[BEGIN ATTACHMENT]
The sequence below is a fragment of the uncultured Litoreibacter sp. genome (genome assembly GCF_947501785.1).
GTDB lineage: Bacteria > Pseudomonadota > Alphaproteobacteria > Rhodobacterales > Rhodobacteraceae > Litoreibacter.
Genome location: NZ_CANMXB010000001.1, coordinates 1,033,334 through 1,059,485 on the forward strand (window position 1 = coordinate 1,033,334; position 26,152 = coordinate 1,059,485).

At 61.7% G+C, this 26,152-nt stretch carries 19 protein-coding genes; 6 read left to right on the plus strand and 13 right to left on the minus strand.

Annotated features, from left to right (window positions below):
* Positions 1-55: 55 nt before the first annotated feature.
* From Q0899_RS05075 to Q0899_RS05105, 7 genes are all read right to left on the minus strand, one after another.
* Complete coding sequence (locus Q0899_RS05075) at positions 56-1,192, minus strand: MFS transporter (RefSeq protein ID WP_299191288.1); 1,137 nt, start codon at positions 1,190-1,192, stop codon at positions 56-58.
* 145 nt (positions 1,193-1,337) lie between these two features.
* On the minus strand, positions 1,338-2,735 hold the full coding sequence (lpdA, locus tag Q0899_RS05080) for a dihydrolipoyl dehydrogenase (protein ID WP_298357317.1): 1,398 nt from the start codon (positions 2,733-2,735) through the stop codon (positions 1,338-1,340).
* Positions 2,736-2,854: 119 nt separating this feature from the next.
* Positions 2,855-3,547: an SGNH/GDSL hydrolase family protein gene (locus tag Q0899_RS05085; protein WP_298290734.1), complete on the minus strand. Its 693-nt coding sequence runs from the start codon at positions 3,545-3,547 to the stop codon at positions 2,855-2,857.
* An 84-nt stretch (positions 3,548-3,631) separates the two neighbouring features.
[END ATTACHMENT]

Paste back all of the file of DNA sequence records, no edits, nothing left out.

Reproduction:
The sequence below is a fragment of the uncultured Litoreibacter sp. genome (genome assembly GCF_947501785.1).
GTDB lineage: Bacteria > Pseudomonadota > Alphaproteobacteria > Rhodobacterales > Rhodobacteraceae > Litoreibacter.
Genome location: NZ_CANMXB010000001.1, coordinates 1,033,334 through 1,059,485 on the forward strand (window position 1 = coordinate 1,033,334; position 26,152 = coordinate 1,059,485).

At 61.7% G+C, this 26,152-nt stretch carries 19 protein-coding genes; 6 read left to right on the plus strand and 13 right to left on the minus strand.

Annotated features, from left to right (window positions below):
* Positions 1-55: 55 nt before the first annotated feature.
* From Q0899_RS05075 to Q0899_RS05105, 7 genes are all read right to left on the minus strand, one after another.
* Complete coding sequence (locus Q0899_RS05075) at positions 56-1,192, minus strand: MFS transporter (RefSeq protein ID WP_299191288.1); 1,137 nt, start codon at positions 1,190-1,192, stop codon at positions 56-58.
* 145 nt (positions 1,193-1,337) lie between these two features.
* On the minus strand, positions 1,338-2,735 hold the full coding sequence (lpdA, locus tag Q0899_RS05080) for a dihydrolipoyl dehydrogenase (protein ID WP_298357317.1): 1,398 nt from the start codon (positions 2,733-2,735) through the stop codon (positions 1,338-1,340).
* Positions 2,736-2,854: 119 nt separating this feature from the next.
* Positions 2,855-3,547: an SGNH/GDSL hydrolase family protein gene (locus tag Q0899_RS05085; protein WP_298290734.1), complete on the minus strand. Its 693-nt coding sequence runs from the start codon at positions 3,545-3,547 to the stop codon at positions 2,855-2,857.
* An 84-nt stretch (positions 3,548-3,631) separates the two neighbouring features.